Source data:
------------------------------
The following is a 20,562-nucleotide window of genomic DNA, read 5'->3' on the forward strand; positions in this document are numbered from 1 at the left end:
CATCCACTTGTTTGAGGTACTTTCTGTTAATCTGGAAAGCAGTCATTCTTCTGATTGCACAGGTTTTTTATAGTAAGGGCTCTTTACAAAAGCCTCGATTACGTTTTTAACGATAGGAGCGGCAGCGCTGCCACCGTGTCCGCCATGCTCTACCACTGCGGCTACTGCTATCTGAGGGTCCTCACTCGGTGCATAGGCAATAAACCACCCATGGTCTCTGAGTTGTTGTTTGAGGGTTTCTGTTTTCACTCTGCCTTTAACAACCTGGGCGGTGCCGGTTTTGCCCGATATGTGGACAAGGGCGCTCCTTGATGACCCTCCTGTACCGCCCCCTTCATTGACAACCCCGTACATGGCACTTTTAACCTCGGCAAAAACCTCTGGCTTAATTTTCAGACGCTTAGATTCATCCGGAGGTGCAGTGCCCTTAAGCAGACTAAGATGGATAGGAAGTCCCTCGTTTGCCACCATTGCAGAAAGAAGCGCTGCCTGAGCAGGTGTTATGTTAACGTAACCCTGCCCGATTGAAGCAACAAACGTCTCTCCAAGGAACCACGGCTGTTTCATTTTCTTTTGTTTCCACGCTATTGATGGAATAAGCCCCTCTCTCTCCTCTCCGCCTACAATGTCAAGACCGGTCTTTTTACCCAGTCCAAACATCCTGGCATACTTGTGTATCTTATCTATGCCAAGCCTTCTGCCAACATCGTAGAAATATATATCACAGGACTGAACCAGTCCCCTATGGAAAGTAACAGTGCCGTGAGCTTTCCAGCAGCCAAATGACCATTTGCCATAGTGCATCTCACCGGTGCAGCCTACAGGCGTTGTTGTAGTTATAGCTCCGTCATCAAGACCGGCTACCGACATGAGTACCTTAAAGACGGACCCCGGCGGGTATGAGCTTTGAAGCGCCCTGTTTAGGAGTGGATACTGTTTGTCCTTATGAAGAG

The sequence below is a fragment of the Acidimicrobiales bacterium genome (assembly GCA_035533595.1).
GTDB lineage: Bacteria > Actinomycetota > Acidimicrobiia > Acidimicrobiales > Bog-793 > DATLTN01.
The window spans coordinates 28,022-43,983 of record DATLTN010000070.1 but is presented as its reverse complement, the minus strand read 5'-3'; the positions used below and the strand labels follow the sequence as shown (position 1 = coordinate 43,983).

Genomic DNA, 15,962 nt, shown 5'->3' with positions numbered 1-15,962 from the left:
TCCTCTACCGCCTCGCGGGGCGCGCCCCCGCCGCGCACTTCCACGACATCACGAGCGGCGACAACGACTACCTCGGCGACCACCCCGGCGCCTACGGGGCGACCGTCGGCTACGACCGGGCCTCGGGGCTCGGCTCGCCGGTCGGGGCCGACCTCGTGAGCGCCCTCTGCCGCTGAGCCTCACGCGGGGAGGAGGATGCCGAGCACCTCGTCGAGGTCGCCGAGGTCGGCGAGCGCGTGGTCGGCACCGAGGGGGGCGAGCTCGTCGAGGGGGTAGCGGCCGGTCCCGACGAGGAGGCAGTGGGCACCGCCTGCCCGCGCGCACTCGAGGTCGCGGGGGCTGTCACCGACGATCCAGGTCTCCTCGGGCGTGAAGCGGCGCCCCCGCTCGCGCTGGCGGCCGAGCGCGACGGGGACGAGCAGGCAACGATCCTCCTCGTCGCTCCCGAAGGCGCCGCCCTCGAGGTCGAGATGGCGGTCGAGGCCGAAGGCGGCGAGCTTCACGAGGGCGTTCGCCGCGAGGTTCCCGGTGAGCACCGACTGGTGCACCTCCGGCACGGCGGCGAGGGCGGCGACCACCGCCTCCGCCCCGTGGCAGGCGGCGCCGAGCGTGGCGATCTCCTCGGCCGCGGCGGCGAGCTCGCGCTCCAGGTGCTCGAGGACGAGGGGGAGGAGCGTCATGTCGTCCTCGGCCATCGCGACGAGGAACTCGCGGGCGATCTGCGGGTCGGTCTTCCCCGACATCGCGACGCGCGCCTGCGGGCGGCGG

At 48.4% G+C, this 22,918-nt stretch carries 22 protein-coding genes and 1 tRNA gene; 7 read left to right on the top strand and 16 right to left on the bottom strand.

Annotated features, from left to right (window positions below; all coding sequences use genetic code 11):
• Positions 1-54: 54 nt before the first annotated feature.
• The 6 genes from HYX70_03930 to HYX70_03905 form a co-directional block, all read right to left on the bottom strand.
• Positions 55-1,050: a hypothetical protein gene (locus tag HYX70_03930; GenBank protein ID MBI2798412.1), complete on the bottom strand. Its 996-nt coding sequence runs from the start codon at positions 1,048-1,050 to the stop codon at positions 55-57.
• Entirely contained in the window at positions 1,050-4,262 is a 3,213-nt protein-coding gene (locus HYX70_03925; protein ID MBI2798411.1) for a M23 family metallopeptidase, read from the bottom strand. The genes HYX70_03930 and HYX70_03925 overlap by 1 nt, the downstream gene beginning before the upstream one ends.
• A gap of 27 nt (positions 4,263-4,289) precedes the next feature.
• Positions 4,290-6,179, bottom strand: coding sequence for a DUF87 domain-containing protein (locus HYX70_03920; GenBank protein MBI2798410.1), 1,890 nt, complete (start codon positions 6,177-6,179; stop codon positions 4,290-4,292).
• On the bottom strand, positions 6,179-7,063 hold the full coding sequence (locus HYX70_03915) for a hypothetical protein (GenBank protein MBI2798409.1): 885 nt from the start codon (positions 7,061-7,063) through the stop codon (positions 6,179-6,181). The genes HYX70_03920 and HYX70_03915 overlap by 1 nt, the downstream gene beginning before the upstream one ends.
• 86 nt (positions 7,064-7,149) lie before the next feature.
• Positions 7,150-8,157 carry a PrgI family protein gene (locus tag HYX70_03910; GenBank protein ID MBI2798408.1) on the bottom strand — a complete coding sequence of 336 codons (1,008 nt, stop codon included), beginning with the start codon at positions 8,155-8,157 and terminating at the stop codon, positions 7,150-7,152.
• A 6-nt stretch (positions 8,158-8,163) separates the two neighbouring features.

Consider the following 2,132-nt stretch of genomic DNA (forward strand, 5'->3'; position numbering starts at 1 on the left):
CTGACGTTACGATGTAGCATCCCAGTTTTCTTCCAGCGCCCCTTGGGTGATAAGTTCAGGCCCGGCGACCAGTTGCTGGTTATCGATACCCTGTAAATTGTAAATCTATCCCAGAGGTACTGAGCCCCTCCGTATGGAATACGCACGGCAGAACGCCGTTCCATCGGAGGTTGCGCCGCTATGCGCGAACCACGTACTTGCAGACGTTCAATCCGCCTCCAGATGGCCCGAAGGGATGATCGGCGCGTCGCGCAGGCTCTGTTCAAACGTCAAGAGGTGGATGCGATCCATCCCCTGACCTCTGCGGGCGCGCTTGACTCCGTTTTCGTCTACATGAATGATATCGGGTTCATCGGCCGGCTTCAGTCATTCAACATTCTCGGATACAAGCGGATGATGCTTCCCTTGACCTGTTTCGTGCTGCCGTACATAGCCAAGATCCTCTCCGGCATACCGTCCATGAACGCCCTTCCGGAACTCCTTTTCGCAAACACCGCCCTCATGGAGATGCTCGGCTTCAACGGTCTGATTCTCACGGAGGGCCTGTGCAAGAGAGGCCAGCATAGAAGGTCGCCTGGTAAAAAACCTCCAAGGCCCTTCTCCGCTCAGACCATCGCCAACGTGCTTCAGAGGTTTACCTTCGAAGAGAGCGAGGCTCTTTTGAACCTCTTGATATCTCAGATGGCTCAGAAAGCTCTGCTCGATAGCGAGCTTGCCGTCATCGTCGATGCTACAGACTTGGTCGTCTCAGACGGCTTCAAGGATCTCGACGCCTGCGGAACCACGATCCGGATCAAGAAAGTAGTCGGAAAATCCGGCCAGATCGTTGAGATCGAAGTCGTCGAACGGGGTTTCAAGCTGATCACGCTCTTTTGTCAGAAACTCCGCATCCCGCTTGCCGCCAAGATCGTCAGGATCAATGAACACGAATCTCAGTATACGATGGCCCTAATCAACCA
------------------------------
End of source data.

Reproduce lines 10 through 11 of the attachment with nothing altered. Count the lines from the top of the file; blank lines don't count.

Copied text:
• Positions 1-54: 54 nt before the first annotated feature.
• The 6 genes from HYX70_03930 to HYX70_03905 form a co-directional block, all read right to left on the bottom strand.